“The fruit of that righteousness will be peace; its effect will be quietness and confidence forever.”Isaiah 32:17
A few weeks before my mom died, I was sitting on my back porch continuing a study of the book of Isaiah. As I read, a verse suddenly jumped off the page.Has that ever happened to you? I stopped and read it over and over again: “The fruit of that righteousness will be peace; its effect will be quietness and confidence forever.” Wow. To a young woman struggling with motherhood, children-hood, wife-hood, family budgets, friendships, loss of some dreams, and challenges of new ones, and the ever-present question: “Why do good things come to ungodly people,” this was great news!
I called Mom. “Mom did you know that this verse is in the Bible?” Mom said, “Well I’m sure I’ve read it before, but haven’t thought about it much.” The next day Mom called me back, “Pam, look at the context of this verse. It’s talking about heaven! Because we hang in there with faith through all the struggles, all the worries we have today are replaced with peace, and quietness and confidence in heaven. And the result is that we can have hope today. You can have hope, and I can have hope, even though our struggles are different.” While I was thrilled at the prospect of heaven in this verse, it surprised me that Mom didn’t first see what I had seen—comfort in my present circumstances.
A short time later, Mom died suddenly, although a result of several difficult years struggling with poor health. Crushed, broken, angry and lonely, I was lost in the questions to God, “Why does it have to be so hard on earth, and why did you have to take Mom now when I really needed her the most?” And then I remembered the sweet conversations around Isaiah 32:17 with her only a few weeks before.
That began my journey with Isaiah 32:17. In the coming years, this verse would become a part of me. I memorized it. I began to notice it in artwork, on notepads, and even on napkins! I looked it up in various translations, NASB, the New Living Translation, and the New King James. I researched commentaries, and I learned more about this verse and Mom’s words to me.
You see, righteousness comes from the Lord. It is His righteousness that we have and it is sufficient for all we seek, now and in the future. Mom and I were in different places in our walk with God. Mom was looking toward heaven, weary and ready to receive His welcome and see Him face to face. And being reconciled to God in that way is the correct interpretation of this passage. Mom saw hope and promise of the future kingdom of Jesus Christ.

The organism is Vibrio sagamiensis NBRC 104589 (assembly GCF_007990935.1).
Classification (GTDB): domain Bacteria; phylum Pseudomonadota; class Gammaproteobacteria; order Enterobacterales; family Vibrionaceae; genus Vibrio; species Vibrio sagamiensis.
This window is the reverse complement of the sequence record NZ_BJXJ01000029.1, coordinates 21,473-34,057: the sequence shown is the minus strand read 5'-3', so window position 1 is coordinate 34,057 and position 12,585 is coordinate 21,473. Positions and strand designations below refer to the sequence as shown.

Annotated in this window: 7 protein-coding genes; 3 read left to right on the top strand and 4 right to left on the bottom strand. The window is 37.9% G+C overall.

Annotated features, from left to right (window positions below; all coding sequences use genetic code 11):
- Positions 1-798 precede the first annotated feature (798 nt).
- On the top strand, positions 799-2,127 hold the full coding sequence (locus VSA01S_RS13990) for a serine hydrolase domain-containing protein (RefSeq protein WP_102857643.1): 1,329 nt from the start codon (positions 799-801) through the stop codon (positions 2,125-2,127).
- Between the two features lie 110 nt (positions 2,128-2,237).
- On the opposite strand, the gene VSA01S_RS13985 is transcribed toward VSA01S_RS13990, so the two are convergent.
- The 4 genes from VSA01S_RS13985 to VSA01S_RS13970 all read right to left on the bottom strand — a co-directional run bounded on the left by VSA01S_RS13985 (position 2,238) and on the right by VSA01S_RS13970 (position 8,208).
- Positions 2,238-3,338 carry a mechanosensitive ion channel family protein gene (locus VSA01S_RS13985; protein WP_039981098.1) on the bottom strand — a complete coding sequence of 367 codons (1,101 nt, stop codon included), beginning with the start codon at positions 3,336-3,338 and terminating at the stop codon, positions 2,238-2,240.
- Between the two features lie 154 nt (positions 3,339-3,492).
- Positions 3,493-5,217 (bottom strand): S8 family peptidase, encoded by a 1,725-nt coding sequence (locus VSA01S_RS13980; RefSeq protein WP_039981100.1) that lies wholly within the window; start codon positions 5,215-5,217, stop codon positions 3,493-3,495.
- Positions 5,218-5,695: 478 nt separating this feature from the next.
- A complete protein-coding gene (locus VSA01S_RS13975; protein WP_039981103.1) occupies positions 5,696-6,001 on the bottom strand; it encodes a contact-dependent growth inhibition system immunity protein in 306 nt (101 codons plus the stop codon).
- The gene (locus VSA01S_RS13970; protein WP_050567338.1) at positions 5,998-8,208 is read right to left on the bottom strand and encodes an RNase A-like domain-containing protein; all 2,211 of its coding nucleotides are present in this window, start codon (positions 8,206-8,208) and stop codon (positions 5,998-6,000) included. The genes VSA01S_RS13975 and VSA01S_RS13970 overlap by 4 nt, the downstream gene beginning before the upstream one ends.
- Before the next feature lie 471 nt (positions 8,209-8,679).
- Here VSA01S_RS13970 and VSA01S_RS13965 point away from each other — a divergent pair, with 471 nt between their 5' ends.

I on the other hand, was looking for why I should continue to work hard, pressing on in these earthly struggles and obeying the precepts in God’s Word. I discovered it was right to remain faithful, because in this earthy life the result would also be“quietness and confidence forever.” This meant the peace I longed for was already with me, had been with me all along, and would continue to be with me forever. This also is the correct interpretation of this verse. That’s the beauty and sufficiency of God’s Word. What a promise! And how beautiful that the Lord would take the same passage of Scripture between a mother and her daughter and reach each of them right where they were—one at the end of her life of service, the other in the midst of it.
So now you can see why Isaiah 32:17 is my favorite life verse of several that I hold dear. Not only does it remind me of the last meaningful conversation I had with Mom about the Word of God, it reminds me that God will meet each of us right where we are, and promise us that “the work of righteousness is peace, and the result of righteousness is quietness and confidence FOREVER.”
How has God specifically spoken to you through His Word that gives you peace, confidence, quietness, and blessed you with His promise? Share with your family or a friend today.
Pam is passionate about representing the women of the church and equipping them for ministry to one another, encouraging them in their own discipleship to expand for the Kingdom of God. She and her husband, David, have two children, Ben and Natalie, and four grandsons.